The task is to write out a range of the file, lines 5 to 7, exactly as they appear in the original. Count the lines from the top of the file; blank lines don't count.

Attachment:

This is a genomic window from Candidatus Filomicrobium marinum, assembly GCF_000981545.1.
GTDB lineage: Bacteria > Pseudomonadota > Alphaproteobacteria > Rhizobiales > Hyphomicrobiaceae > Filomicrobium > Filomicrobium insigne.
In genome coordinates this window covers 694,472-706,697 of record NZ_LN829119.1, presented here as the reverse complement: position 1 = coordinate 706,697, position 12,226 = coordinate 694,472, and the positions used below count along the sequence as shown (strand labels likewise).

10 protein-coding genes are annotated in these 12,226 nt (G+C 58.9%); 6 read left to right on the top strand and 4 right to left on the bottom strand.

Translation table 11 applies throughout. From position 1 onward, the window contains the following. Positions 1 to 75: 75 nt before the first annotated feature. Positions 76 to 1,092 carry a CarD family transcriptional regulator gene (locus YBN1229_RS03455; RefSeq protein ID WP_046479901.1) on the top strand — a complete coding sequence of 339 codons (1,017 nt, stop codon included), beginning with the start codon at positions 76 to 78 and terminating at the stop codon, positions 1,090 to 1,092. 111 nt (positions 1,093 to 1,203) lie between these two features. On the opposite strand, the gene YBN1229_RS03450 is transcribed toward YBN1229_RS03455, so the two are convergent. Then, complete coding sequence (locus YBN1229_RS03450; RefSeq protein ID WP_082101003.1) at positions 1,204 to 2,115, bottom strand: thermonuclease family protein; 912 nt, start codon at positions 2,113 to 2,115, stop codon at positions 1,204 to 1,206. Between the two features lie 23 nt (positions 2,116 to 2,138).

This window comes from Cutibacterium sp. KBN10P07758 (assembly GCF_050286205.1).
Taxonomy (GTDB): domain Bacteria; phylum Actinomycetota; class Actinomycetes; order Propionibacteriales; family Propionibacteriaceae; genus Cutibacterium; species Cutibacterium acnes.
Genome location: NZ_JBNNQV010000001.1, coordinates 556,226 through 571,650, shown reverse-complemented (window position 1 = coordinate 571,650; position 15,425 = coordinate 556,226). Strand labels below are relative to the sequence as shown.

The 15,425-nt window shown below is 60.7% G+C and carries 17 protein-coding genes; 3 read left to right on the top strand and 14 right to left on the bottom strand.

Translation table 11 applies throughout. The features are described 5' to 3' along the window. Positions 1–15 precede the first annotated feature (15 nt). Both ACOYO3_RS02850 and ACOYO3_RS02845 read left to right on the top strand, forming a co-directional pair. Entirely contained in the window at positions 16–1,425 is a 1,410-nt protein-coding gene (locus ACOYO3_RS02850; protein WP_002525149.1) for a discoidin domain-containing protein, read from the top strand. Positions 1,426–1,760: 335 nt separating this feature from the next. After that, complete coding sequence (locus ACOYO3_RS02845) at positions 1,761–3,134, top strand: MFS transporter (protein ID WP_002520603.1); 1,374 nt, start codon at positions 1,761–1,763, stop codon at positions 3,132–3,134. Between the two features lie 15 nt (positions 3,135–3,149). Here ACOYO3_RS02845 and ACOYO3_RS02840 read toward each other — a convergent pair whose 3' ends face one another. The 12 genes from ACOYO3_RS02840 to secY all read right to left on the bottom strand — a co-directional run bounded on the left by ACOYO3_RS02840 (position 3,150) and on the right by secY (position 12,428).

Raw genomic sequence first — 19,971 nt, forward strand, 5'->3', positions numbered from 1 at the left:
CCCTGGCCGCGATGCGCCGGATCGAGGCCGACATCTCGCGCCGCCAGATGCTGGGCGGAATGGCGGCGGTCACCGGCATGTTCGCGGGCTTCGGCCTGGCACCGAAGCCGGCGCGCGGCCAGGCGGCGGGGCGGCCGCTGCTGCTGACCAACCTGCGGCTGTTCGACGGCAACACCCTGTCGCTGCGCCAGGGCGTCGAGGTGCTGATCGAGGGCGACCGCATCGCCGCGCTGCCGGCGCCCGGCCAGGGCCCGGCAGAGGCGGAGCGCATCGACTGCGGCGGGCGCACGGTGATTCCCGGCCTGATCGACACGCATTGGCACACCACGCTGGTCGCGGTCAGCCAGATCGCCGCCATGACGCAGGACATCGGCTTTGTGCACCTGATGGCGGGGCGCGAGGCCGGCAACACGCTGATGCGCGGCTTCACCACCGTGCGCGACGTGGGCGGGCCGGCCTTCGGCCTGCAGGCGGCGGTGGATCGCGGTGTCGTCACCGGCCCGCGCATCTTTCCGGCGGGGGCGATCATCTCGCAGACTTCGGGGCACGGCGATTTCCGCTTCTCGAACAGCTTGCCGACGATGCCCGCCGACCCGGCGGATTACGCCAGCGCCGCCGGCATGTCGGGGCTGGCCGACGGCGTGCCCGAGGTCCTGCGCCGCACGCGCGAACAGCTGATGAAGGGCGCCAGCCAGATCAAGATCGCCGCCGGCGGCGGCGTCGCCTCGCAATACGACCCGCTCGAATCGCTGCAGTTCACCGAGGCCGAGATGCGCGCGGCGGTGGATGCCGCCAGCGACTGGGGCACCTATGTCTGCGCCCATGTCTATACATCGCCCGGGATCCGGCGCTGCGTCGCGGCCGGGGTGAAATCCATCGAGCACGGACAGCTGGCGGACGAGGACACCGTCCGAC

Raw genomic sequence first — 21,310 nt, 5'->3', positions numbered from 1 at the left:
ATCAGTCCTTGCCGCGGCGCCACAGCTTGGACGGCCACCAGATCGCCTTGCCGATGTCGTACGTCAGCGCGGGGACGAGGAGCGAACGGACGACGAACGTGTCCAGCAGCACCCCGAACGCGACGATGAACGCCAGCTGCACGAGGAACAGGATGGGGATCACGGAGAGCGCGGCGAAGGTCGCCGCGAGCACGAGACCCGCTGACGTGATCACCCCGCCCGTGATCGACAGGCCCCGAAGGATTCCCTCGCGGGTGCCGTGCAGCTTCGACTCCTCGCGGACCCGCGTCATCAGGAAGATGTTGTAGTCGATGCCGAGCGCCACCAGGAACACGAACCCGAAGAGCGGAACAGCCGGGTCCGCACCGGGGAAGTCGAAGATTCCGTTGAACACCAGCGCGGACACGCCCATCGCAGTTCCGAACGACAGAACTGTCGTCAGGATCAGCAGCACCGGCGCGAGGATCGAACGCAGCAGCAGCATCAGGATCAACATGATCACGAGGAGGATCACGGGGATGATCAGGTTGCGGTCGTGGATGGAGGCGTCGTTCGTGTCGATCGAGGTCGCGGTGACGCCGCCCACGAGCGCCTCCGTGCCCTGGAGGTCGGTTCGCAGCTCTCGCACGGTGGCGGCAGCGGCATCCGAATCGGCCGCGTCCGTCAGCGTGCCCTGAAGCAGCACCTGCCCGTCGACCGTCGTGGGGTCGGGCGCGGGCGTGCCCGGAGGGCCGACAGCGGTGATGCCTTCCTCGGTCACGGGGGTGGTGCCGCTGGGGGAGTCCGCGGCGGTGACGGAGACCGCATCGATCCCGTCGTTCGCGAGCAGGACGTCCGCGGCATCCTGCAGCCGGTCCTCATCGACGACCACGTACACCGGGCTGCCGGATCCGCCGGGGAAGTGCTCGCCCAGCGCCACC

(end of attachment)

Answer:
Translation table 11 applies throughout. From position 1 onward, the window contains the following. Positions 1 to 75: 75 nt before the first annotated feature. Positions 76 to 1,092 carry a CarD family transcriptional regulator gene (locus YBN1229_RS03455; RefSeq protein ID WP_046479901.1) on the top strand — a complete coding sequence of 339 codons (1,017 nt, stop codon included), beginning with the start codon at positions 76 to 78 and terminating at the stop codon, positions 1,090 to 1,092. 111 nt (positions 1,093 to 1,203) lie between these two features. On the opposite strand, the gene YBN1229_RS03450 is transcribed toward YBN1229_RS03455, so the two are convergent. Then, complete coding sequence (locus YBN1229_RS03450; RefSeq protein ID WP_082101003.1) at positions 1,204 to 2,115, bottom strand: thermonuclease family protein; 912 nt, start codon at positions 2,113 to 2,115, stop codon at positions 1,204 to 1,206. Between the two features lie 23 nt (positions 2,116 to 2,138).

This window comes from Cutibacterium sp. KBN10P07758 (assembly GCF_050286205.1).
Taxonomy (GTDB): domain Bacteria; phylum Actinomycetota; class Actinomycetes; order Propionibacteriales; family Propionibacteriaceae; genus Cutibacterium; species Cutibacterium acnes.